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|Titolo:||What information is critical to elicit interference in number-form synesthesia?|
|Autori Unitn:||Piazza, Manuela|
Dehaene, Stanislas Pierre Joseph
|Anno di pubblicazione:||2008|
|Titolo del periodico:||CORTEX|
|Abstract:||Numerous behavioural paradigms have demonstrated a close connection between numbers and space, suggesting that numbers may be represented on an internal mental number line. For example, in the Spatial Numerical Association of Response Codes (SNARC) effect, reaction times are faster for left-sided responses to smaller numbers and for right-sided responses to larger numbers. One valuable tool for exploring such numerical-spatial interactions is the study of number-form synaesthesia, in which participants report vivid, automatic associations of numerical and other ordinal sequences with precise, idiosyncratic, spatial layouts. Recent studies have demonstrated the influence of synaesthetic spatial experiences on behavioural number tasks. The aim of the present study is to further explore these internal spatial representations by presenting a case-study of an unusual synaesthete, DG, who reports highly detailed representations not only of numerical sequences (including representations of negative and Roman numbers), but also different representations for other ordinal sequences, such as time sequences (months, days and hours), the alphabet, financial sequences and different units of measure (e.g., kilograms, kilometres and degrees). Here, we describe DG's synaesthetic experiences and a series of behavioural experiments on numerical tasks concerning the automaticity of this phenomenon. DG's performance on number comparison and cued-detection tasks was modulated by his synaesthetic mental representation for the numerical sequence, such that his reaction times were slower when the spatial layout was incompatible with the orientation of his mental number line. We found that the spatial presentation of stimuli, rather than the implicit or explicit access to numerosity required by tasks, was essential to eliciting DG's number-forms. These results are consistent with previous studies and suggest that numerical-spatial interactions may be most strongly present in synaesthetes when both numerical and spatial information are explicitly task-relevant, consistent with a growing body of literature regarding the SNARC and other related effects|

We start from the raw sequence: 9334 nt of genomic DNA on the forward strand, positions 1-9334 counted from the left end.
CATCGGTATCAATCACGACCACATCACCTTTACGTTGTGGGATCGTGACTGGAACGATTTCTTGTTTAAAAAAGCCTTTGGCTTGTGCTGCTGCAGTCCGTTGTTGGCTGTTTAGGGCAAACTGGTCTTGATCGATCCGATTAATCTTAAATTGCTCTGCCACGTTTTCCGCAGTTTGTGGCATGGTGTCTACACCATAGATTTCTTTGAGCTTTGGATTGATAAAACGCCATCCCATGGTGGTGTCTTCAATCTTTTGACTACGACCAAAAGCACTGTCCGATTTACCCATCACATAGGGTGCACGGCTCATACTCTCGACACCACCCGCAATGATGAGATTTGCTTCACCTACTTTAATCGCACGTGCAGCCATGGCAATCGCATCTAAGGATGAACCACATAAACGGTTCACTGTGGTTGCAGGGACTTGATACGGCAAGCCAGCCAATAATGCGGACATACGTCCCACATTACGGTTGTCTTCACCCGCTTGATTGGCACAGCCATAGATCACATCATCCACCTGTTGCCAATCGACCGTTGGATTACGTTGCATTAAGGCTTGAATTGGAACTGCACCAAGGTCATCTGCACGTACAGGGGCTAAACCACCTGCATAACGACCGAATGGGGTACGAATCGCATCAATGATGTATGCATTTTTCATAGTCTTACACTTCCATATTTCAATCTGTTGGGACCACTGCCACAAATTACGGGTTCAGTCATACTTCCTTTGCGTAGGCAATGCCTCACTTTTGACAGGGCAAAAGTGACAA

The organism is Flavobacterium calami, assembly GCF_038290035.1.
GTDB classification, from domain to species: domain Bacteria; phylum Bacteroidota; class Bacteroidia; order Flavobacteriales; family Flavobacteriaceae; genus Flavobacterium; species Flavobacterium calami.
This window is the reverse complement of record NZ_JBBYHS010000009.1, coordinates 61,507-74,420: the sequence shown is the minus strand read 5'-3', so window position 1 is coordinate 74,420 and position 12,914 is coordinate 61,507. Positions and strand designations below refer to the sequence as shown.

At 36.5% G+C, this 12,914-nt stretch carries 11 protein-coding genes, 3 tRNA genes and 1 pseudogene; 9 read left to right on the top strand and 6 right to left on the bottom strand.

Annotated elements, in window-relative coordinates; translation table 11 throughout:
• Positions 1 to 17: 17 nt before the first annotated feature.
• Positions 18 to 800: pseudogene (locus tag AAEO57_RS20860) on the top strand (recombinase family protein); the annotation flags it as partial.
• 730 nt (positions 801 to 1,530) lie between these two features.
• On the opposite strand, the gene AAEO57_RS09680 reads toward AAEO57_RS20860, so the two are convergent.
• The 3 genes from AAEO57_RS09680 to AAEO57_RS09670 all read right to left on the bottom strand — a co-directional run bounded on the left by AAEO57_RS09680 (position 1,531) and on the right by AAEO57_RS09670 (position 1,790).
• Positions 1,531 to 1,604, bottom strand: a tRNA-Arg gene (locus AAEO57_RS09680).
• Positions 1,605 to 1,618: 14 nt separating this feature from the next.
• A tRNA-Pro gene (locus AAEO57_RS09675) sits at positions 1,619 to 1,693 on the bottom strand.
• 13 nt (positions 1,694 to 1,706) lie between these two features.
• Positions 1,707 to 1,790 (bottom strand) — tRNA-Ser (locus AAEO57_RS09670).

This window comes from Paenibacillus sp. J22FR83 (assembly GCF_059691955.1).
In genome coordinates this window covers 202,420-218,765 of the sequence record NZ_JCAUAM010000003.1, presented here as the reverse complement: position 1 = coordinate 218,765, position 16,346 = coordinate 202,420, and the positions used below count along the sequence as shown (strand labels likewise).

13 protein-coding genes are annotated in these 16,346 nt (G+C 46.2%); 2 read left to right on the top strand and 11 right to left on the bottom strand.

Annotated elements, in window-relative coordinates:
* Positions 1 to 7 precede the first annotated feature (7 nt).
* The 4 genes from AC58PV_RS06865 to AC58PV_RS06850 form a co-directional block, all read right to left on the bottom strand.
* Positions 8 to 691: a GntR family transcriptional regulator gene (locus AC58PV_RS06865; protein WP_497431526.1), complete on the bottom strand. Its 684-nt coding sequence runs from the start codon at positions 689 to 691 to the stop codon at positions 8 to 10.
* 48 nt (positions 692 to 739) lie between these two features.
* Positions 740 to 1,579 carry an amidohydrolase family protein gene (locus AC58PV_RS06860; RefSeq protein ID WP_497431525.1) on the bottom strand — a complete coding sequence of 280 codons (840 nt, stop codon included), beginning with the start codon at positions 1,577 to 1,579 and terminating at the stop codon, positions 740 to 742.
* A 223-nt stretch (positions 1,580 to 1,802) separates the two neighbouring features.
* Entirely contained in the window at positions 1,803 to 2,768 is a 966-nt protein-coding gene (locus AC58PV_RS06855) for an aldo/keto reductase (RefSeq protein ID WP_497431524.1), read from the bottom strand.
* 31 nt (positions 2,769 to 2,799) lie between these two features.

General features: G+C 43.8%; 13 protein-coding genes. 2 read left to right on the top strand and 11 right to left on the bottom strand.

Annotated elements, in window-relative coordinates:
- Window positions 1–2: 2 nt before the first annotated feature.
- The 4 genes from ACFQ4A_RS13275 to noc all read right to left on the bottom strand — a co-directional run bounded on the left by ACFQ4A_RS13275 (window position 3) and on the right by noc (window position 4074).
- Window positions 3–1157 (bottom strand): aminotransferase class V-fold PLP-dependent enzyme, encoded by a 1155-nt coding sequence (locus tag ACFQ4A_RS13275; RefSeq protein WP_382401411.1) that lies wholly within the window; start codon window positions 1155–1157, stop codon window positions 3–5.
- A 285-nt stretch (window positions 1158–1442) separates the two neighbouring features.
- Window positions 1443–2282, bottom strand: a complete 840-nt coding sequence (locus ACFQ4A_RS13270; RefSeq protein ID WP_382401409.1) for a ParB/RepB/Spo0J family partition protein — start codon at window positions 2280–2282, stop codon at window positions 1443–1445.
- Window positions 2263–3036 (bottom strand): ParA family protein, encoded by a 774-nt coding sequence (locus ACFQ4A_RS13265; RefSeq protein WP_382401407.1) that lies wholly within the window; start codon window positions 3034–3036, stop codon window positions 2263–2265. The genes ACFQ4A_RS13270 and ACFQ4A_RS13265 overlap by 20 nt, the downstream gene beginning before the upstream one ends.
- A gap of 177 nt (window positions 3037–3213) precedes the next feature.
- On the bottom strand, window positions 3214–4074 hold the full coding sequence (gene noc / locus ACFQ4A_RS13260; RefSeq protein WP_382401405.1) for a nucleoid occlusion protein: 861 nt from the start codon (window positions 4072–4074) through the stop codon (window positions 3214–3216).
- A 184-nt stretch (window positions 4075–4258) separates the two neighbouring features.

|Appare nelle tipologie:||03.1 Articolo su rivista (Journal article)|
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